Texas does not sell tax liens – it sells redeemable deeds on tax defaulted properties. This means that the former property owner can buy their property back from another by paying the purchaser past-due taxes, plus additional fees and interest within two years from the date the deed is recorded in the county of the property’s location. This is why Texas is often referred to as a "hybrid tax deed state."
What Is a Property Tax Lien?
Anyone who owns real property in the Lone Star State, as in most states, is expected to pay property taxes. If a property owner fails to do so, an assessing agency places a lien on the property, effectively turning it into debt collateral.
The county where the property is located will create a tax lien certificate detailing the amount the homeowner owes and the interest and penalties due.
If the homeowner doesn't pay their taxes, they receive a Notice of State Tax Lien letting them know that they owe money to the state. If they don't pay the lien, they will eventually lose their home in a public sale.
Due Date of Property Taxes in Texas
Property taxes in most Texas jurisdictions are due annually every January 31. Technically, property taxes are due as soon as the homeowner receives their tax bill, but they have until January 31 to pay the full amount without accruing penalties or interest fees.
On February 1, the state considers unpaid taxes to be delinquent and places a lien on the property within 60 to 120 days. A homeowner with delinquent property taxes should pay them as quickly as possible, as tax penalties and fees continue to pile up.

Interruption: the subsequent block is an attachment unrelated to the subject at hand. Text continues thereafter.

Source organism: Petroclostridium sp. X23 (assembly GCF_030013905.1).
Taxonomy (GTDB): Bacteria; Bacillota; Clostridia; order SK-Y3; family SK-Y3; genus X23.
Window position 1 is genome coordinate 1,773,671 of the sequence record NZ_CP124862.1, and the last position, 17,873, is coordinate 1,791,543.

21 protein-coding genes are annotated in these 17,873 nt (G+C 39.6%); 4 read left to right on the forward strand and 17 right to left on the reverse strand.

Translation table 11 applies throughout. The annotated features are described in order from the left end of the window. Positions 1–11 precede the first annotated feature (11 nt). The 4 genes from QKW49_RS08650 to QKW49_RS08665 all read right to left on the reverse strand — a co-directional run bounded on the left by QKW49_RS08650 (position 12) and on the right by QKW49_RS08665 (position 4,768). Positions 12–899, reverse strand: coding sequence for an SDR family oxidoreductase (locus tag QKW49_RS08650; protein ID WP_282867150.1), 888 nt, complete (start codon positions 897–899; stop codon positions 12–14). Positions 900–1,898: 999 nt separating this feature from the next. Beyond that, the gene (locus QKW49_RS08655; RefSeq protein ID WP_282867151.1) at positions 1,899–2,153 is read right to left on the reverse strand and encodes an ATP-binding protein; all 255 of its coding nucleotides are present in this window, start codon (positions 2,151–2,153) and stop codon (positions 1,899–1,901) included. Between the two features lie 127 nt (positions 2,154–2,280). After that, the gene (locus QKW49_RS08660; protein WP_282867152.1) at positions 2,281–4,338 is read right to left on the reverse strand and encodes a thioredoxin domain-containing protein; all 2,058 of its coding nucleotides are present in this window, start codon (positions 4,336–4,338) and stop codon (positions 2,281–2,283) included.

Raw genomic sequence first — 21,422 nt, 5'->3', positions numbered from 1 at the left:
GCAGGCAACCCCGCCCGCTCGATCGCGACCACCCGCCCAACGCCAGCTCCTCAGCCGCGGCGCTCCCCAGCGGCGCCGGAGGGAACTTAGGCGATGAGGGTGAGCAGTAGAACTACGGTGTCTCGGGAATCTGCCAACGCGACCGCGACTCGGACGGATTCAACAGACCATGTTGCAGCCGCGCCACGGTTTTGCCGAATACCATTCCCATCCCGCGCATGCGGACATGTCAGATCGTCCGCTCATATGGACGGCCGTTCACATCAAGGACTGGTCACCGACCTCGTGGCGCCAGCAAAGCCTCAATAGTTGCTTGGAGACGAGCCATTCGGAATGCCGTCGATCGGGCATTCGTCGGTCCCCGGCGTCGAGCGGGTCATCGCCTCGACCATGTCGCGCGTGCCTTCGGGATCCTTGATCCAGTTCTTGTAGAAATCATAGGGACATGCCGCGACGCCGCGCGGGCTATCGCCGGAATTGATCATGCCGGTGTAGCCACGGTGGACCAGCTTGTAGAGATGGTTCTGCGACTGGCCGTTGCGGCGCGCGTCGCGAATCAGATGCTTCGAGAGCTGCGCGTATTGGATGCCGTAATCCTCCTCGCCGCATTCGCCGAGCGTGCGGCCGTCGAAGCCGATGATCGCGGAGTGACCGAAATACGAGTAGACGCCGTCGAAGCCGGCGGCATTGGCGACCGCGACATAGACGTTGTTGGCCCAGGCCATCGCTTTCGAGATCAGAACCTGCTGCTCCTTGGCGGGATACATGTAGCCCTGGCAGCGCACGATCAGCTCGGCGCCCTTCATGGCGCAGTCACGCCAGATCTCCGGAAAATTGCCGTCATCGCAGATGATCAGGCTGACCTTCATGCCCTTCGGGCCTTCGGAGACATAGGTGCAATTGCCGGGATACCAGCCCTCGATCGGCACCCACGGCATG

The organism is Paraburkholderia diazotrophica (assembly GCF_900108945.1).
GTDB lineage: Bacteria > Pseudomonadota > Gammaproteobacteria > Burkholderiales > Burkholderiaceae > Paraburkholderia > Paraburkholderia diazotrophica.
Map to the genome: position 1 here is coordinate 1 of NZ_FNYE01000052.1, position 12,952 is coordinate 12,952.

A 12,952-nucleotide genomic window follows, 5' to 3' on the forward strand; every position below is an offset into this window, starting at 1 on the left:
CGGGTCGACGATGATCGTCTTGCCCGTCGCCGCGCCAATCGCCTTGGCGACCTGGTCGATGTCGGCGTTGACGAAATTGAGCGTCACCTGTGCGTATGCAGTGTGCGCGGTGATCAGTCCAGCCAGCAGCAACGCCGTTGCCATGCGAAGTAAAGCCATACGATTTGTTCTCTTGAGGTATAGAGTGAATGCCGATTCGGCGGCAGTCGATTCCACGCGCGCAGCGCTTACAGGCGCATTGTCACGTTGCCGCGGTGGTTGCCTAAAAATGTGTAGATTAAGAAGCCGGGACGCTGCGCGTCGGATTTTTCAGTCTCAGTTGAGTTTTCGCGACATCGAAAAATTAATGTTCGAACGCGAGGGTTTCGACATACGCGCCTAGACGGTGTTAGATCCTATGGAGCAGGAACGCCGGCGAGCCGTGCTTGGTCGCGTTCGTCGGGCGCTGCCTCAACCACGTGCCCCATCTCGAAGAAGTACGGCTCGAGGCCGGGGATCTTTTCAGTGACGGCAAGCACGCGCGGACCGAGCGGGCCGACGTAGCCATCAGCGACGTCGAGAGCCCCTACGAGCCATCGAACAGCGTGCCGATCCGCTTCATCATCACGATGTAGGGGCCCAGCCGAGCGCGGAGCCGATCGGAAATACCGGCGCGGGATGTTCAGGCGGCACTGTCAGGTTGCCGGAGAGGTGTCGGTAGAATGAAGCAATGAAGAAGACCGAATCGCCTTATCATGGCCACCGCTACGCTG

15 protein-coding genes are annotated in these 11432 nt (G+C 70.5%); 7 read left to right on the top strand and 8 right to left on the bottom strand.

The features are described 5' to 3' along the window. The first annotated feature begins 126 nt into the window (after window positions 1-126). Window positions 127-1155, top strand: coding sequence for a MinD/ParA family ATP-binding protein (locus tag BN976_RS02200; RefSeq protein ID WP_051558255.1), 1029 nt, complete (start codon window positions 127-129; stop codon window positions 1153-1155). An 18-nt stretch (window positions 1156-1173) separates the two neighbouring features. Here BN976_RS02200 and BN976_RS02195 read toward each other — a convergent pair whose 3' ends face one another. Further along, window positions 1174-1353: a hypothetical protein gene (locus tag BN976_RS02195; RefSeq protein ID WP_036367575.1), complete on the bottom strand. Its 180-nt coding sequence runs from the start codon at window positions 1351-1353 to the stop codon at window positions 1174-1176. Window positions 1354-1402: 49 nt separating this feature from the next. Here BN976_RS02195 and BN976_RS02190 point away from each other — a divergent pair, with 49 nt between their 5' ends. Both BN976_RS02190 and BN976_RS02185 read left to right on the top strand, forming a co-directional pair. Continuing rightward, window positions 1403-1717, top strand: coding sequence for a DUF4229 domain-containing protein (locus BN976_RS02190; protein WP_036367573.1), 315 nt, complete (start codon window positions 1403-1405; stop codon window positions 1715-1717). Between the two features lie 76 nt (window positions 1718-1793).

Paying property taxes fully is the only way to release the tax lien on the property. As long as the lien exists, foreclosure is a possibility.
Differences Between a Tax Lien Sale and a Tax Deed Sale
Two types of tax sales can occur in the event of unpaid property taxes: a tax lien sale and a tax deed sale. In a tax lien sale, a property’s liens are auctioned off to the highest bidder. This allows them to legally demand lien collection and interest from the homeowner. If the property owner cannot pay the lien, the bidder who purchased the lien can foreclose on the property.
A tax deed sale sells the entire property, including unpaid tax liens, at public auction. Some jurisdictions offer a right of redemption following a tax deed sale.
This allows the homeowner the opportunity to get their property back within a redemption period by reimbursing the purchaser for what they paid for the property with some interests and additional costs. Texas is one such state that allows a redemption period for the former homeowner.
Who Sells a Home at a Tax Deed Sale?
According to Texas Tax Code Section 34.21, a county commissioner’s court authorizes an officer to sell a property by conducting a public auction via online bidding or a public, in-person sale. The commissioner’s court rules take effect 90 days after the date they are published in the county’s real property records.
The officer selling the property endorses the date and time they received the order and calculates, according to the judgment, the total amount of the property, including taxes, penalties and interest, plus other judgment awards, court costs and sale costs. Sale costs can include those for advertising the property, the auctioneer's commission and fees, and fees to record the deed.